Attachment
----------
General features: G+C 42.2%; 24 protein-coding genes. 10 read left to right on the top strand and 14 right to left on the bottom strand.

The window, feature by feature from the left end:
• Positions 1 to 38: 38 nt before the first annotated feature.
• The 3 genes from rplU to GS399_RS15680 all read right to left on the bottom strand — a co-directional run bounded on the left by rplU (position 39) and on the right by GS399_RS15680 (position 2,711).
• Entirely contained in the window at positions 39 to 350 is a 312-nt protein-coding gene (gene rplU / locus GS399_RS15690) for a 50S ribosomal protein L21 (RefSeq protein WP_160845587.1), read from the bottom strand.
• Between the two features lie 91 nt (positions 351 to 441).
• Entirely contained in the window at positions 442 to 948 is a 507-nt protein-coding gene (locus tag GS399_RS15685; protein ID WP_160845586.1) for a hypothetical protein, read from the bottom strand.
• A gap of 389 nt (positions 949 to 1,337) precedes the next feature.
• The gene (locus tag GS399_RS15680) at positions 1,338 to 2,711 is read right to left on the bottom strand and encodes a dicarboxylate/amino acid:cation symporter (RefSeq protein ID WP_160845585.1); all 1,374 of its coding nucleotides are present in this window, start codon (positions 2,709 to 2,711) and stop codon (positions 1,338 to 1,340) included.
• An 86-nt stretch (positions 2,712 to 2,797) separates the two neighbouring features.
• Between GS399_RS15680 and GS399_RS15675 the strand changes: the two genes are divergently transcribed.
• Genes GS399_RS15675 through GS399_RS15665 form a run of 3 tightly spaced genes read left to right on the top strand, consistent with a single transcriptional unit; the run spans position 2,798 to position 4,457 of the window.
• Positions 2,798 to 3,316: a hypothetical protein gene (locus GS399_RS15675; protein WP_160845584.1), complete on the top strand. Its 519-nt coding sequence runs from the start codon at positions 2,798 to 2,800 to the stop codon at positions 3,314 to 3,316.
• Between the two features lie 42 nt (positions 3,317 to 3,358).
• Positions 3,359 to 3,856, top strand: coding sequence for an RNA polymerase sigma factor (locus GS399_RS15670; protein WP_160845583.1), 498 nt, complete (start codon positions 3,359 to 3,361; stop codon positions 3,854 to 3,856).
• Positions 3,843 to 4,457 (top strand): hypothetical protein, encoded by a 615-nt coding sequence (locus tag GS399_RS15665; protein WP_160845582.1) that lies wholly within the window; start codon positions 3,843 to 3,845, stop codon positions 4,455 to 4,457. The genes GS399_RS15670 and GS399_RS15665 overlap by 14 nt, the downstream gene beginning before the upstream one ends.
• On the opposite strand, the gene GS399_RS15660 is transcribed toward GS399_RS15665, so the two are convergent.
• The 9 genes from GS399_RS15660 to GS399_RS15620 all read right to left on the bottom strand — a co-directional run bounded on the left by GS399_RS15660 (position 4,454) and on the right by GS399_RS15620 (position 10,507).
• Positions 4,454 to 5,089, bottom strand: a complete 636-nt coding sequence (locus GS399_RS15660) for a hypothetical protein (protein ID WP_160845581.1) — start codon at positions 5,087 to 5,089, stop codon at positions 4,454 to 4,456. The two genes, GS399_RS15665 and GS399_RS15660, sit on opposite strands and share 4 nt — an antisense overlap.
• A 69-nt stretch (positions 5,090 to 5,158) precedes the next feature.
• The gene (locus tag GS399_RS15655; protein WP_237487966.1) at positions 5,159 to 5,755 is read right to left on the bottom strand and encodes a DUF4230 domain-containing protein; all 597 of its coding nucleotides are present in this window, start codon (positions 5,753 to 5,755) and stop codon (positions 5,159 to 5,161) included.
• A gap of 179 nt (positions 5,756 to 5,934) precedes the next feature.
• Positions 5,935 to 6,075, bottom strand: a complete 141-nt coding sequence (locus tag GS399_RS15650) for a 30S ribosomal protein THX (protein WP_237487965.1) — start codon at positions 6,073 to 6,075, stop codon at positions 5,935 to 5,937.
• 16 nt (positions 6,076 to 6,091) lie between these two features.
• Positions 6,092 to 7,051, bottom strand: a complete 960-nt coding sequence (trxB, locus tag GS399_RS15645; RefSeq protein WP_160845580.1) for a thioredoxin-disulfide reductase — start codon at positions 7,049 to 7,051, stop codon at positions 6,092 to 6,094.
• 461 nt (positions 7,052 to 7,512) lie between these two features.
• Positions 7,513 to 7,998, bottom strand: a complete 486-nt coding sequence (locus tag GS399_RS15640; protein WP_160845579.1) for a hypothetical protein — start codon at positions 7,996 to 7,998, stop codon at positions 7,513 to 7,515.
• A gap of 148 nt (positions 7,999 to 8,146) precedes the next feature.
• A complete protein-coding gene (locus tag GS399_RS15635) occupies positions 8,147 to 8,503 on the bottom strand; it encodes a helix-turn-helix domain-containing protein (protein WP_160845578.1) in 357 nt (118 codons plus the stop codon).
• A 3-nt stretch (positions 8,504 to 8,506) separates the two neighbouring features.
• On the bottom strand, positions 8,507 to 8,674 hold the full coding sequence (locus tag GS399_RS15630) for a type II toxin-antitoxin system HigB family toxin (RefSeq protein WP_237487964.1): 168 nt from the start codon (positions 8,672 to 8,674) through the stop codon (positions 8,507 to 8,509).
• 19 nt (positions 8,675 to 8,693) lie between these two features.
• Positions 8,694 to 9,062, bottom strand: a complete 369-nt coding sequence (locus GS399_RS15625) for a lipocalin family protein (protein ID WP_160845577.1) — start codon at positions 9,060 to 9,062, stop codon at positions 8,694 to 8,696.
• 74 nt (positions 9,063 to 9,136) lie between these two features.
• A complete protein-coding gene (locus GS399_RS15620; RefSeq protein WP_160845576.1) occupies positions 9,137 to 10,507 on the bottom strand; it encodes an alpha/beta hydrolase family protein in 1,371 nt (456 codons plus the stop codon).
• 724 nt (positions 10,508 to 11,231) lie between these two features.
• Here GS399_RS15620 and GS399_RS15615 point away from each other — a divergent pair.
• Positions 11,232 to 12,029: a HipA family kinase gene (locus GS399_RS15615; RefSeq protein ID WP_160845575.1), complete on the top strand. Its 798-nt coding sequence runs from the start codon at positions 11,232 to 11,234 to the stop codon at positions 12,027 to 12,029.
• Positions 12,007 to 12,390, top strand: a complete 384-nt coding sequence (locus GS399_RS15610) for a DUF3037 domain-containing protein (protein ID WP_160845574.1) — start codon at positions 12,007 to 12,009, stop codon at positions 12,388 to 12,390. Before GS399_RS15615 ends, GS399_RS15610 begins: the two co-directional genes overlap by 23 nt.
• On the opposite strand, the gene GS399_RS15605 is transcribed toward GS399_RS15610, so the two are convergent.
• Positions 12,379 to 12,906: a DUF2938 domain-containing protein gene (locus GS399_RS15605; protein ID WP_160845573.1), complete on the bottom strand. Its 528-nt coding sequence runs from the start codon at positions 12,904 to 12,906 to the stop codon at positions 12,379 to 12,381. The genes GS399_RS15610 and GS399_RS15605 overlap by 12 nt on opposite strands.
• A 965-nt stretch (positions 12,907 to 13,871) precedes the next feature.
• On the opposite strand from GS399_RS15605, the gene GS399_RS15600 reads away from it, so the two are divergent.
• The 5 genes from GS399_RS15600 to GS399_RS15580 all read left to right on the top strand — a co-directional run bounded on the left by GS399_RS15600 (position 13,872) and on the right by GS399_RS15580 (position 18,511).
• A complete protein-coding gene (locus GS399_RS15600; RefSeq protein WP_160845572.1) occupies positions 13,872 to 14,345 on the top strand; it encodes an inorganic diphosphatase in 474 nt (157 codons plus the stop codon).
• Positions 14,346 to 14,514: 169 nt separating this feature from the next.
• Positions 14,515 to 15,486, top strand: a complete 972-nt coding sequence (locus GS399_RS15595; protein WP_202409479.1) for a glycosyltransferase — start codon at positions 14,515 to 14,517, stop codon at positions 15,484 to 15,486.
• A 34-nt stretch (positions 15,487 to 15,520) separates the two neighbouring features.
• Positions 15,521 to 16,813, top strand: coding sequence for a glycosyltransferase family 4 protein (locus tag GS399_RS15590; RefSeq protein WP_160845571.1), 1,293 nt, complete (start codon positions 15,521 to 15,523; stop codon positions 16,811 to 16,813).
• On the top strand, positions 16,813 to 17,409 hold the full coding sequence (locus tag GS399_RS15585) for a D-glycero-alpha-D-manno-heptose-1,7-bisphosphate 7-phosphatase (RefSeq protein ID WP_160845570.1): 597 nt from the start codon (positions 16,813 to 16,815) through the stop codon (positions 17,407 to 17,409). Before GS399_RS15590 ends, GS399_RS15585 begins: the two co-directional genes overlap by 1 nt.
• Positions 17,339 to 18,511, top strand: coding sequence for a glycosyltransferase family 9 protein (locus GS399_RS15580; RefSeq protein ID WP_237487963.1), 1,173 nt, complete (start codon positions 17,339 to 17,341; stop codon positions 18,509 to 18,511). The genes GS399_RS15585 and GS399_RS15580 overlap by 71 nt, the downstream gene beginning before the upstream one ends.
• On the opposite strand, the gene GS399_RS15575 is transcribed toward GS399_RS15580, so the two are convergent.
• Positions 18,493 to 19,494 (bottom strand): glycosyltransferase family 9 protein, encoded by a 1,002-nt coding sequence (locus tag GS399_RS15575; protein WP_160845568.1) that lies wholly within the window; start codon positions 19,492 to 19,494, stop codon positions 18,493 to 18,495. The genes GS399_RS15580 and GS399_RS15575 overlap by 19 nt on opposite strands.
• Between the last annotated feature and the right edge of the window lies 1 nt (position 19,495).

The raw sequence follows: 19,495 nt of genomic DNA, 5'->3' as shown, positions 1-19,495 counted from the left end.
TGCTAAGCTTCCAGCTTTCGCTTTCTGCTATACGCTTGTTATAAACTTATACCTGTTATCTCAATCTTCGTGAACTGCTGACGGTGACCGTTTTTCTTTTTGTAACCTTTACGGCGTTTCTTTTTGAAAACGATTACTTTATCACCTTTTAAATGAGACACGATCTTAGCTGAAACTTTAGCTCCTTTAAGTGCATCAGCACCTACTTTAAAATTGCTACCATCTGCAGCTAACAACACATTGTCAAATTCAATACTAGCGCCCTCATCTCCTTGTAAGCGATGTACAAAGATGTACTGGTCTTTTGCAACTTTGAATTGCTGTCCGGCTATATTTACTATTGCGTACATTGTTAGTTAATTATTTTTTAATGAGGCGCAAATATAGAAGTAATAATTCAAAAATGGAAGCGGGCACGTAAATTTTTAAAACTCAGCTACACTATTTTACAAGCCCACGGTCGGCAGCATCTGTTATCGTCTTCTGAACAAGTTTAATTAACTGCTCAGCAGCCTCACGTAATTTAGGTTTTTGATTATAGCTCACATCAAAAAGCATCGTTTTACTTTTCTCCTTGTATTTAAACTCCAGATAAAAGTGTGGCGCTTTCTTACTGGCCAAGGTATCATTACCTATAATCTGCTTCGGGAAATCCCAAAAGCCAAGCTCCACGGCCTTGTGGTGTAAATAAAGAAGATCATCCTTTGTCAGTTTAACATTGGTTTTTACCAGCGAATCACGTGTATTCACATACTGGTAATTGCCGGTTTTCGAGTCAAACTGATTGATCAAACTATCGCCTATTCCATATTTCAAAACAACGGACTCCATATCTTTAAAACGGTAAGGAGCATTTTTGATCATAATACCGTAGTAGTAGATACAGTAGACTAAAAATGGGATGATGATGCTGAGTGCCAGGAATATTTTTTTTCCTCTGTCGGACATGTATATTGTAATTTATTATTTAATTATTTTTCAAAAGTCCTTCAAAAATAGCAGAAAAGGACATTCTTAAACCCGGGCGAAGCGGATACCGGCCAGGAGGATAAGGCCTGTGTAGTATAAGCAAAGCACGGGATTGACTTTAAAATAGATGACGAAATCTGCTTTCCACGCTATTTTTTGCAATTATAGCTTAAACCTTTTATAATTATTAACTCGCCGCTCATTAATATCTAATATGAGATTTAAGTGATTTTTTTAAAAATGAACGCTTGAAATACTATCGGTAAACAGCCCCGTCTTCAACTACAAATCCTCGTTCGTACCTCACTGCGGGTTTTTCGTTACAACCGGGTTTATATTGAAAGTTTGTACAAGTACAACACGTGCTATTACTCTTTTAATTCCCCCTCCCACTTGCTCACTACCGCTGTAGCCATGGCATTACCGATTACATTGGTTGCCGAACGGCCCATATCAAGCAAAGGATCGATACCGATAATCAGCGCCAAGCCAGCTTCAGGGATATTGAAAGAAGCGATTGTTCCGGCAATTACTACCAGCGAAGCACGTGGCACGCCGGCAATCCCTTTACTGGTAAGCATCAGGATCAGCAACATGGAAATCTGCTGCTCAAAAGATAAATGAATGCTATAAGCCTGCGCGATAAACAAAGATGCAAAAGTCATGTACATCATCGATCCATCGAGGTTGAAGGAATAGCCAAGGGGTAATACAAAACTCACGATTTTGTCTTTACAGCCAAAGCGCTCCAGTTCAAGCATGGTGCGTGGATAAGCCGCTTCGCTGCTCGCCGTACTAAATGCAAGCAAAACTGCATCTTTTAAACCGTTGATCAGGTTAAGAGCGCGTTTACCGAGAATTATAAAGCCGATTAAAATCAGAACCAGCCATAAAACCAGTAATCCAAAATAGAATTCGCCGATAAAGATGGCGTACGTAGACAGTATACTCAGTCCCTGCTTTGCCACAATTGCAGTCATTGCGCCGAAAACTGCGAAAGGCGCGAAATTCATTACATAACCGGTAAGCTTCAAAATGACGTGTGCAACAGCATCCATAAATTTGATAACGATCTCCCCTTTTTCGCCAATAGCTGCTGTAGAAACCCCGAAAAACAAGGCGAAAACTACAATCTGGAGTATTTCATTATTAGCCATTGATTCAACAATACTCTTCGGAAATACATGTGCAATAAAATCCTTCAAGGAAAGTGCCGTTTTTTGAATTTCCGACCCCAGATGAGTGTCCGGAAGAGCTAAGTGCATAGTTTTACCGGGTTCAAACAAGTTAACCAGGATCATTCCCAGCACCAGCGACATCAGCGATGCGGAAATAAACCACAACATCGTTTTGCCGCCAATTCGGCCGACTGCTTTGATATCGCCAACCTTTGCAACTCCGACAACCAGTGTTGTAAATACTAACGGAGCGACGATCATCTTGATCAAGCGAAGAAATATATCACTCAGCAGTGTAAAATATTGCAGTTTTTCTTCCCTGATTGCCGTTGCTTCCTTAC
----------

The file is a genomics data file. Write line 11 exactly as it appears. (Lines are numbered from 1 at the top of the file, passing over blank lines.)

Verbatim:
• Between GS399_RS15680 and GS399_RS15675 the strand changes: the two genes are divergently transcribed.